“…the grief of stepping over the corpses of history pressed upon my heart.” Yoko Ota
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On August 6, 1945, the United States detonated one of two nuclear weapons over the Japanese city of Hiroshima. The other was detonated over Nagasaki three days later.
Little Boy was the name given to the bomb that leveled Hiroshima. It was carried in a B-29 plane known as Enola Gay, named after the pilot Paul Tibbets’ mother.
Imagine. A mother sending her little boy off to blow himself up, knowing in the process he would kill an estimated 140,000 of a city’s 350,000 population. No Jihadist could ever achieve such a lofty goal. But really, how can we process such events to make them palatable? There must be ways to do it, even if they make no sense.
And so, we name the most destructive weapon ever unleashed on humanity Little Boy.
At the bomb’s epicenter, people were vaporized. Further away, many survived only to die slow horrible deaths over the coming months. Those who experienced it and lived to tell the tale told how they had no past reference point from which to process what had happened. They thought they had been transported to hell.
A college professor described it as such: “I climbed Hikiyama Hill and looked down. I saw that Hiroshima had disappeared… I was shocked by the sight… What I felt then and still feel now I just can’t explain with words. Of course, I saw many dreadful scenes after that—but that experience, looking down and finding nothing left of Hiroshima—was so shocking that I simply can’t express what I felt… Hiroshima didn’t exist—that was mainly what I saw—Hiroshima just didn’t exist.”
The writer Yoko Ota: “I reached a bridge and saw that the Hiroshima Castle had been completely leveled to the ground, and my heart shook like a great wave… the grief of stepping over the corpses of history pressed upon my heart.”
The United States had shown its might. Who could stand against it? The war ended.
But not the mad scramble between competing nations to create more weapons of “mass destruction.”
There are now nearly 14,000 nuclear warheads around the world held mostly by America, Russia and China. After much struggle, suffering and discoveries, humanity has finally reached the pinnacle where it has the ability to obliterate itself, more than a few times over.
WWII was the deadliest war in history. An estimated total of 70–85 million people perished, or about 3% of the 1940 world population. 19–28 million of those deaths were from war-related disease and famine.
But it was WWI that started it all. Apart from the violence, at least 2 million died from diseases. About one third of the total military deaths were caused by the 1918 flu pandemic as well as deaths of prisoners of war.
WWI was often called the “chemists war.” The Germans were the first to use gases on a large scale, in an attack in January of 1915, when they dropped 18,000 chemical shells loaded with xylyl bromide on Russian lines near Rawka River west of Warsaw. Thankfully, as so often happened with Russia, the brutal winter rendered the chemical useless as it froze instead of vaporizing.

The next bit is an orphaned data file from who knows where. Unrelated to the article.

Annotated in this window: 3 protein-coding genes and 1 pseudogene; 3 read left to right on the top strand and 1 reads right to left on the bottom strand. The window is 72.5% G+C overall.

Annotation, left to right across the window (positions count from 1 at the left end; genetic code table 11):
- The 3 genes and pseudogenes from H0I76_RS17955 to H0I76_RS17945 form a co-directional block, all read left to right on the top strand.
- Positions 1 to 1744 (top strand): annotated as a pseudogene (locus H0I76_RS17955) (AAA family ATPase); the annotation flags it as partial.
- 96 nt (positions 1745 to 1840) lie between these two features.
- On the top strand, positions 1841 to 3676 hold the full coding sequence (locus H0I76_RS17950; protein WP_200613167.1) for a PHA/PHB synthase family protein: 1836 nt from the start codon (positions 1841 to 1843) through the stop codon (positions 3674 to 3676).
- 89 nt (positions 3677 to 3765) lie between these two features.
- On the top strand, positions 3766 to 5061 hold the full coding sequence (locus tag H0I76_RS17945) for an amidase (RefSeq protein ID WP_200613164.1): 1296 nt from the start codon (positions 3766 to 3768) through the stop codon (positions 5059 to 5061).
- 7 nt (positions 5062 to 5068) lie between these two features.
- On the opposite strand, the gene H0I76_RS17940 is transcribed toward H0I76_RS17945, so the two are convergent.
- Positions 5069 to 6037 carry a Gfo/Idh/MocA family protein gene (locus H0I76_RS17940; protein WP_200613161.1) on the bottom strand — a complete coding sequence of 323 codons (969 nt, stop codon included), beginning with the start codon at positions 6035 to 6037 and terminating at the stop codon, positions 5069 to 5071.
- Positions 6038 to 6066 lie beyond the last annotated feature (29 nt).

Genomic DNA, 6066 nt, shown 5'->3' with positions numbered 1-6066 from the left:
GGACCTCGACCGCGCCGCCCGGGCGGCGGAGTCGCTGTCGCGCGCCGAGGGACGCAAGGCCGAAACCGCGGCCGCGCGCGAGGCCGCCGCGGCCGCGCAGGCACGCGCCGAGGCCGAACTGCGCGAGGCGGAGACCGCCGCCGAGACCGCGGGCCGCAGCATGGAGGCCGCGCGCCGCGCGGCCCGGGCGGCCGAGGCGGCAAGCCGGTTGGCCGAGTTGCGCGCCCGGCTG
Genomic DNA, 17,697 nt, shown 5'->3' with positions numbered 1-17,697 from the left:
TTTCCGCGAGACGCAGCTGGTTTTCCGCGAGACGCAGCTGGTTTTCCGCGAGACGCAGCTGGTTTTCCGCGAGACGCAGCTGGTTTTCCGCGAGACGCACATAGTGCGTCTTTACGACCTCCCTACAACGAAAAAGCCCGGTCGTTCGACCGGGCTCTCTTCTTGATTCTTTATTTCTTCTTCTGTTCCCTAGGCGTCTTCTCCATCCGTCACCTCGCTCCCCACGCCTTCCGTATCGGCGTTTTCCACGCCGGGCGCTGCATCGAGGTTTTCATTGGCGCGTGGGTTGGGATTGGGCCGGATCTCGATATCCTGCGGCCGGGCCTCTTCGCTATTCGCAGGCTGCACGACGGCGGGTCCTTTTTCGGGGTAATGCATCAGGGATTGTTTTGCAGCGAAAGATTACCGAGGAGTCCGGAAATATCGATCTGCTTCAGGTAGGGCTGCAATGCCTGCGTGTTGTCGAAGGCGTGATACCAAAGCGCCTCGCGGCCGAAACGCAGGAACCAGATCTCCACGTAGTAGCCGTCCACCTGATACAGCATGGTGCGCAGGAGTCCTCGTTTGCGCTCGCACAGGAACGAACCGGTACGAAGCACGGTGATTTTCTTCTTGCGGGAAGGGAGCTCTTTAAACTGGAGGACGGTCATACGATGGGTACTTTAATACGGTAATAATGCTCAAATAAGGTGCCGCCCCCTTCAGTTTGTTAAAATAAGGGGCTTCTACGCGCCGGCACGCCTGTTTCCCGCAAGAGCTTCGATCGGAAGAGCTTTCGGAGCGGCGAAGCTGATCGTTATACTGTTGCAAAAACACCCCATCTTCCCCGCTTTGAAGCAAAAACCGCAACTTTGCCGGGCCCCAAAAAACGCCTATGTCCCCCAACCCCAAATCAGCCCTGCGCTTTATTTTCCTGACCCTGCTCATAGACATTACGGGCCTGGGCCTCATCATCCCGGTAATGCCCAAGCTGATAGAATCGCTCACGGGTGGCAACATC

German chemist Fritz Haber, who received the Nobel Prize in chemistry, developed the chlorine used on April 22nd, 1915, deployed from 5,730 cylinders against allied forces just north of Ypres in Belgium. At first, it looked like nothing would happen, but then the winds shifted and the gas spread, affecting both Germans and Allied troops indiscriminately. It was the first major use of poisonous gas and lead to the research of over 3,000 gases that could be used in war.
Haber’s success earned him the name ‘Father of Chemical Warfare,’ as his adaptation of chlorine led to widespread advancements in chemical use. He also helped develop the gas mask, which, ironically, aided in lessening the number of casualties caused by the very chemical weapons he had worked to create.
hink of the masks that we are now being ordered to wear against an invisible disease spreading amongst us, unleashed by an unknown enemy for an unknown reason.
Now, look again at the masks these men wore to protect themselves. Do you think they would dare take them off? Certainly not. They knew exactly what they were up against. If the gases were released on them without the masks, they would suffer and die in horrific agony, there was no question about it.
And then, turn your thoughts once more to the cloth muzzles we now wear on our faces. The charade becomes disturbingly laughable. There has been no evidence that masks impede the transmission of aerosols implicated in the spread of COVID-19.
Yet here we are, still wearing these diapers on our faces and being told we will have to keep doing so indefinitely.
What are we supposed to be protecting ourselves from? What does warfare look like going forward?
Anything can happen once the ball drops on New Year’s Eve, ushering in 2022. Anything at all.
Will Omicron suddenly turn more deadly? Will a new disease rear its ugly head? Will the fighting escalate across Europe? Will civil war break out in the United States?
How will we face these challenges? Everything about our response to COVID thus far has left us weaker, angrier, more demoralized, divided, confused, and worn down by the psychological battle being waged upon us.
As we move forward to the next disaster, we can only wonder how people will deal with it when they are already filled with such confusion. In the world wars of the past, we knew what we were fighting against. We had a tangible enemy. The victory was clear.
Where is the victory over this virus?
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